When it comes to cannabis pricing, there’s many factors for retailers and dispensaries to consider, from the products they want to carry to their consumer demographics. That being said, when data from pricing trends and average item prices (AIP) in more established cannabis markets is available, assessments can be made to pick the right prices for specific products and for the right customers.
Because there is such a variety when it comes to the different kinds of products, cannabis pricing is measured differently. The prices for products like flower, concentrates, pre-rolls and vapor pens are measured per gram (vapor pen cartridges are sold in 0.5g or 1g). Alternatively, prices for edibles, beverages, capsules, topicals, tinctures and sublinguals are measured by price per milligram.
Each cannabis market has its own set of nuances that must be taken into consideration. States like Colorado, Washington, and Nevada have been part of the recreational cannabis market for longer, and their AIPs are generally more reasonable. However, California, a newer member of the recreational cannabis market, tends to have more expensive products. California and Nevada (likely due to its tourist market), have higher AIP’s across all categories. California’s AIP is $30.90, and Nevada’s is $26.94, with Colorado trailing behind at $23.95 and Washington with the distinct lowest AIP at $15.33
Vapor pens are a particularly popular cannabis category. They’re not readily available on the black market, so there’s less competition for them, which translates into better margins for dispensaries. In California, the AIP for vapor pens is about $43, the highest of the four states compared. But in Washington, vape pens average $25. Vapor pens with 0.5g cartridges also tend to be more popular, simply because they’re less expensive than 1g cartridges. The lower price point appeals to Millennials who tend to want to spend less at a time.
Like vapor pens, flower and pre-rolls are also sold in grams. While the price per gram of flower has generally fallen, in California the AIP of flower is actually on the rise. This can be attributed to the fact the California cannabis market is still young, so retailers can charge more for the novelty premium. Similarly, eighths (3.5g packages of cannabis) have made their way from the street to a common amount for consumers to buy from their retailers, as opposed to buying a gram at a time. Alternatively, with Washington not only having an established cannabis market but also an incredible volume of cannabis production, both their AIP and price per gram (PPG) for flower are much lower.
Unlike inhalables, non-inhalables are measured by milligrams, as these products are generally infused with specific amounts of cannabis extract oil. The oil in these products is tested for its potency, allowing manufacturers to know how much to put in each one of them. The price trends for these products show less variance than the PPG of inhalable products.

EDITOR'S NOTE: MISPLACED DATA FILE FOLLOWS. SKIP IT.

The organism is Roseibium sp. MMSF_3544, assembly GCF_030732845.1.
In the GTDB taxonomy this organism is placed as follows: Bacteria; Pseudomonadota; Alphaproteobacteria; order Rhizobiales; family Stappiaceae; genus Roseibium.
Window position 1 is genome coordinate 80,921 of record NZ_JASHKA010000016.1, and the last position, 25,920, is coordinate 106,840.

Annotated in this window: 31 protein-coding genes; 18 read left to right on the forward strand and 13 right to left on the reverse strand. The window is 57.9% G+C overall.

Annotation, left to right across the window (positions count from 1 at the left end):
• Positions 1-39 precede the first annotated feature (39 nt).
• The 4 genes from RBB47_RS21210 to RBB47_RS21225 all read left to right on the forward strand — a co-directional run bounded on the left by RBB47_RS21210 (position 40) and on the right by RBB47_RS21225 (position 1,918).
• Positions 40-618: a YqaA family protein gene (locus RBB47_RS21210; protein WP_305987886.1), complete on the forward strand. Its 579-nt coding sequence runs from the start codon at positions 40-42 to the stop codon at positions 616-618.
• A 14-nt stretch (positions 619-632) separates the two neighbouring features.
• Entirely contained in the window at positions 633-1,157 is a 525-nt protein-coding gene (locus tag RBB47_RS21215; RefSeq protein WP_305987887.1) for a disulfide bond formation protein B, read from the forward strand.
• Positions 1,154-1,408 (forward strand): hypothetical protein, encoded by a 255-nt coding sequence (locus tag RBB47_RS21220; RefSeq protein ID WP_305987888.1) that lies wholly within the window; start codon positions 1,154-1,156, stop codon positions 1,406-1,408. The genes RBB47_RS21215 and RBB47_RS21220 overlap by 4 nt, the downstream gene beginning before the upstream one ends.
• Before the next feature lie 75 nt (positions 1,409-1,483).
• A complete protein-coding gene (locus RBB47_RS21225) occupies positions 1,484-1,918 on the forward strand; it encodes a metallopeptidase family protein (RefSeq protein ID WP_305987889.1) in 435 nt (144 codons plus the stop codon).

Quality and quantity are other factors that drive cannabis pricing. Package sizes have shown to be effective in driving pot prices. Larger package sizes, or value-priced packages, are popular, especially amongst younger demographics, especially generation Z.
Another area where savings are an apparent buying factor is the quality that is expected. Pot products can be considered at value, low-priced, mid-priced, premium, and super premium levels. Value and low-priced pot products are often purchased in bulk sizes, like half ounces and quarter ounces. However, mid, premium, and super premium products are more often bought by the single gram.
Knowing who shops at your store will not only give you an idea of what products to carry, but also the ideal price points. The different categories of products are especially important when considering who’s buying them. Older generations like Baby Boomers pay the highest prices for cannabis as they buy 10% more premium cannabis than the average consumer. They’re also the audience more likely to purchase single grams of premium pot. Millennials spend about 20% less than Boomers do on single gram products, but they’re more likely to buy bulk packages.
Put simply, there are a lot of different factors that must be considered when pricing cannabis, such as location, quantity, quality, and customer demographics. Finding the right balance around the right price for a product is perhaps as intricate and specific as finding the right cannabis product per customer. That being said, when taking a look at all the different market trends and all the different factors, retailers and dispensaries should be able to figure out what sort of cannabis pricing works best for them.